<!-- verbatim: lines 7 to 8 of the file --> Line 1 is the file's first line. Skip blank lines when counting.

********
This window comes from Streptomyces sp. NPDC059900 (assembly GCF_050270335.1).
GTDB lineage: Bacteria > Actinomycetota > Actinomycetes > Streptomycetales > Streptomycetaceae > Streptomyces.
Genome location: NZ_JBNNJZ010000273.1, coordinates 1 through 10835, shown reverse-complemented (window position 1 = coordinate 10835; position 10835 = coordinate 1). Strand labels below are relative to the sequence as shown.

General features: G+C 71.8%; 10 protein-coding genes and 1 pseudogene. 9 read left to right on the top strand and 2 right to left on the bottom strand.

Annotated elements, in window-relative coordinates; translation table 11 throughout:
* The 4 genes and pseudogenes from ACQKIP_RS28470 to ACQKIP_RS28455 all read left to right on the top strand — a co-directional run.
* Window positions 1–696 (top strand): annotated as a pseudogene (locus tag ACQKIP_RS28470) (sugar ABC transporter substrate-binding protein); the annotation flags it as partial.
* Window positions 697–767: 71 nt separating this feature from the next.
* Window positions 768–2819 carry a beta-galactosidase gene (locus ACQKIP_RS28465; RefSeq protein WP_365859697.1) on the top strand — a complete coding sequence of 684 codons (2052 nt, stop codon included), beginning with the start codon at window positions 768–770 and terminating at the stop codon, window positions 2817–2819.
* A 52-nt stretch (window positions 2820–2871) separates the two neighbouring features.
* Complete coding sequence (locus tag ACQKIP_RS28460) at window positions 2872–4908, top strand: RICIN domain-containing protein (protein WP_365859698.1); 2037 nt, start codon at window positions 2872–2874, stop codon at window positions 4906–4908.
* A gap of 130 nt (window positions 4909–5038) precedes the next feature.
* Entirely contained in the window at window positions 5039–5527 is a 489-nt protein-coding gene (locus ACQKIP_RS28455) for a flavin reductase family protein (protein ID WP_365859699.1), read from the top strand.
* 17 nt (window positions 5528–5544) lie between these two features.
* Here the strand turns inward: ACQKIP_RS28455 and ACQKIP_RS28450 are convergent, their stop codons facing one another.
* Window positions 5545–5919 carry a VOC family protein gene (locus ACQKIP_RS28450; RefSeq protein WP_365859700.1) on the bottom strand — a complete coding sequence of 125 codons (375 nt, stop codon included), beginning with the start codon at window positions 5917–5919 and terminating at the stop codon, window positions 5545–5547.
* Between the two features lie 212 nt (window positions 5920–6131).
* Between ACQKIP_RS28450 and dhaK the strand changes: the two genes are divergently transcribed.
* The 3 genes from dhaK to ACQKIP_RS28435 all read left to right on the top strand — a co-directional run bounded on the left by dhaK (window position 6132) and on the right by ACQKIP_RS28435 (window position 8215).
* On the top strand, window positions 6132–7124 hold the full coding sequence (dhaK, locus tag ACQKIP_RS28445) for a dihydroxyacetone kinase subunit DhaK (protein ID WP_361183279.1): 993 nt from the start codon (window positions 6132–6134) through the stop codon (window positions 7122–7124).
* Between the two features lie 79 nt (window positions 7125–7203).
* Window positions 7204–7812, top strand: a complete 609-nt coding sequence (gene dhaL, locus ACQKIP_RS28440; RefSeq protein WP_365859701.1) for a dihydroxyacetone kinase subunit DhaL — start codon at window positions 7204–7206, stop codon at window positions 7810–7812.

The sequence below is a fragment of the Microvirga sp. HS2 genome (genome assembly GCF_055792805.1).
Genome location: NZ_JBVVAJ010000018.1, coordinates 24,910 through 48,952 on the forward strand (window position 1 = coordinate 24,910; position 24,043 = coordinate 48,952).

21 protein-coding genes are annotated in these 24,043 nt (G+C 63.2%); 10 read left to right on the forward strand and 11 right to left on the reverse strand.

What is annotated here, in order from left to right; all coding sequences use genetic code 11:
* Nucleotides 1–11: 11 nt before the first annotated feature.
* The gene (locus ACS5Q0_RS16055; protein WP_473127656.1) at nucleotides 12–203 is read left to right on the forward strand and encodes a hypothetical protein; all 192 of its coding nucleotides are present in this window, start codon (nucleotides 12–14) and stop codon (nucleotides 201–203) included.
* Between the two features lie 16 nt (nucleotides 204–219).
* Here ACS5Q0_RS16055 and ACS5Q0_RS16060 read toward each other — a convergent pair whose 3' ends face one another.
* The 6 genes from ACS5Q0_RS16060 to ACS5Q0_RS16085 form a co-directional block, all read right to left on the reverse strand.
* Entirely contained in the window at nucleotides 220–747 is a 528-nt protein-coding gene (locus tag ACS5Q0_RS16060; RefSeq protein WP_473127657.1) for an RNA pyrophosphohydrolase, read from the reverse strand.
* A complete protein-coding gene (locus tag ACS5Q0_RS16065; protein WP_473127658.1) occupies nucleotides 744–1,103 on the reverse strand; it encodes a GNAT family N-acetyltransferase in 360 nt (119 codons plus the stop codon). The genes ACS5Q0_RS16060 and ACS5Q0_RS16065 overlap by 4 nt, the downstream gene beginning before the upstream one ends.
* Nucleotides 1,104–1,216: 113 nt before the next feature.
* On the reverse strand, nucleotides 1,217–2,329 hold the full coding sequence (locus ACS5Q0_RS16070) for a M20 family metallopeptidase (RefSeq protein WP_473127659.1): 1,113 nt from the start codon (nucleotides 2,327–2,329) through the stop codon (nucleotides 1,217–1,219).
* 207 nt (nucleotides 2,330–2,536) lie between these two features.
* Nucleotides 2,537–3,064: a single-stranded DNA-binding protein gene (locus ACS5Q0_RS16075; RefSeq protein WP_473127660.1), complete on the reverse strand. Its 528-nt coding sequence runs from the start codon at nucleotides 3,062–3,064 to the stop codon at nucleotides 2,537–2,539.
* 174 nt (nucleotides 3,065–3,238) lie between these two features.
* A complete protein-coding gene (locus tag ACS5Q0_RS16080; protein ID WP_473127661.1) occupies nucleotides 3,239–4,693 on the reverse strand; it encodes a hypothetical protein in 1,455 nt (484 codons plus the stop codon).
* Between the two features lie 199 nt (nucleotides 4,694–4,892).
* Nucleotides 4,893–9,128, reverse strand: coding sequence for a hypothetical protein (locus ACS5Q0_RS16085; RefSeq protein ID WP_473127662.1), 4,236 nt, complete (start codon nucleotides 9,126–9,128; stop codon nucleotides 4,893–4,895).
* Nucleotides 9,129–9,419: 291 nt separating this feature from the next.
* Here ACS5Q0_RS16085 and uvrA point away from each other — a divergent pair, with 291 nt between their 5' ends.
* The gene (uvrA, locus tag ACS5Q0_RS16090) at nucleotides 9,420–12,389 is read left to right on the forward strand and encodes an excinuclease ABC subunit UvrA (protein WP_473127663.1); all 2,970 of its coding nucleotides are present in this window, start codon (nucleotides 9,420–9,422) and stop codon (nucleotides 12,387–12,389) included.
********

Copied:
* Window positions 1–696 (top strand): annotated as a pseudogene (locus tag ACQKIP_RS28470) (sugar ABC transporter substrate-binding protein); the annotation flags it as partial.
* Window positions 697–767: 71 nt separating this feature from the next.